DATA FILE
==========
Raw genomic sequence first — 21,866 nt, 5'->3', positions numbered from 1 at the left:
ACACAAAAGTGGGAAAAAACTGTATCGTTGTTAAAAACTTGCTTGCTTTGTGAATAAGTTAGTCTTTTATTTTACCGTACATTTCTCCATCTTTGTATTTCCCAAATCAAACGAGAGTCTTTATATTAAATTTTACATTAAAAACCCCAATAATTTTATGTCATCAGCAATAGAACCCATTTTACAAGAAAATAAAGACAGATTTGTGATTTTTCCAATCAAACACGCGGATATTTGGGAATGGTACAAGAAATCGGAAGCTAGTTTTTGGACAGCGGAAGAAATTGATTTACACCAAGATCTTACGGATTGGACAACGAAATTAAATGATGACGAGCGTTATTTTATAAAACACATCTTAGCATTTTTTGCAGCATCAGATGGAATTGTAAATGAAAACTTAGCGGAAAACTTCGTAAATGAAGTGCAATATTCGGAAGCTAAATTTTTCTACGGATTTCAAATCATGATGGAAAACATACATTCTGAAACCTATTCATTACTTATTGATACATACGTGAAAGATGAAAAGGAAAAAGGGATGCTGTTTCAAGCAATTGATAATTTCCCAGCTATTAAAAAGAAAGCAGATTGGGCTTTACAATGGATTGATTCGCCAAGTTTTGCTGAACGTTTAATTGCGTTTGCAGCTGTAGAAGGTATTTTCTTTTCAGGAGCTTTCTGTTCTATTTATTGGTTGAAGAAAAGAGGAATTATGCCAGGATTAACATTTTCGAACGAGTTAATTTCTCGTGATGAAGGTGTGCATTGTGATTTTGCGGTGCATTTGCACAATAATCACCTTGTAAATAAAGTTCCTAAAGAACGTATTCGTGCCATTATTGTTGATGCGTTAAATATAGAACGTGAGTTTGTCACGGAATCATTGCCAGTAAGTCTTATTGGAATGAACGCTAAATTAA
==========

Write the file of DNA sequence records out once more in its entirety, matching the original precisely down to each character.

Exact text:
Raw genomic sequence first — 21,866 nt, 5'->3', positions numbered from 1 at the left:
ACACAAAAGTGGGAAAAAACTGTATCGTTGTTAAAAACTTGCTTGCTTTGTGAATAAGTTAGTCTTTTATTTTACCGTACATTTCTCCATCTTTGTATTTCCCAAATCAAACGAGAGTCTTTATATTAAATTTTACATTAAAAACCCCAATAATTTTATGTCATCAGCAATAGAACCCATTTTACAAGAAAATAAAGACAGATTTGTGATTTTTCCAATCAAACACGCGGATATTTGGGAATGGTACAAGAAATCGGAAGCTAGTTTTTGGACAGCGGAAGAAATTGATTTACACCAAGATCTTACGGATTGGACAACGAAATTAAATGATGACGAGCGTTATTTTATAAAACACATCTTAGCATTTTTTGCAGCATCAGATGGAATTGTAAATGAAAACTTAGCGGAAAACTTCGTAAATGAAGTGCAATATTCGGAAGCTAAATTTTTCTACGGATTTCAAATCATGATGGAAAACATACATTCTGAAACCTATTCATTACTTATTGATACATACGTGAAAGATGAAAAGGAAAAAGGGATGCTGTTTCAAGCAATTGATAATTTCCCAGCTATTAAAAAGAAAGCAGATTGGGCTTTACAATGGATTGATTCGCCAAGTTTTGCTGAACGTTTAATTGCGTTTGCAGCTGTAGAAGGTATTTTCTTTTCAGGAGCTTTCTGTTCTATTTATTGGTTGAAGAAAAGAGGAATTATGCCAGGATTAACATTTTCGAACGAGTTAATTTCTCGTGATGAAGGTGTGCATTGTGATTTTGCGGTGCATTTGCACAATAATCACCTTGTAAATAAAGTTCCTAAAGAACGTATTCGTGCCATTATTGTTGATGCGTTAAATATAGAACGTGAGTTTGTCACGGAATCATTGCCAGTAAGTCTTATTGGAATGAACGCTAAATTAA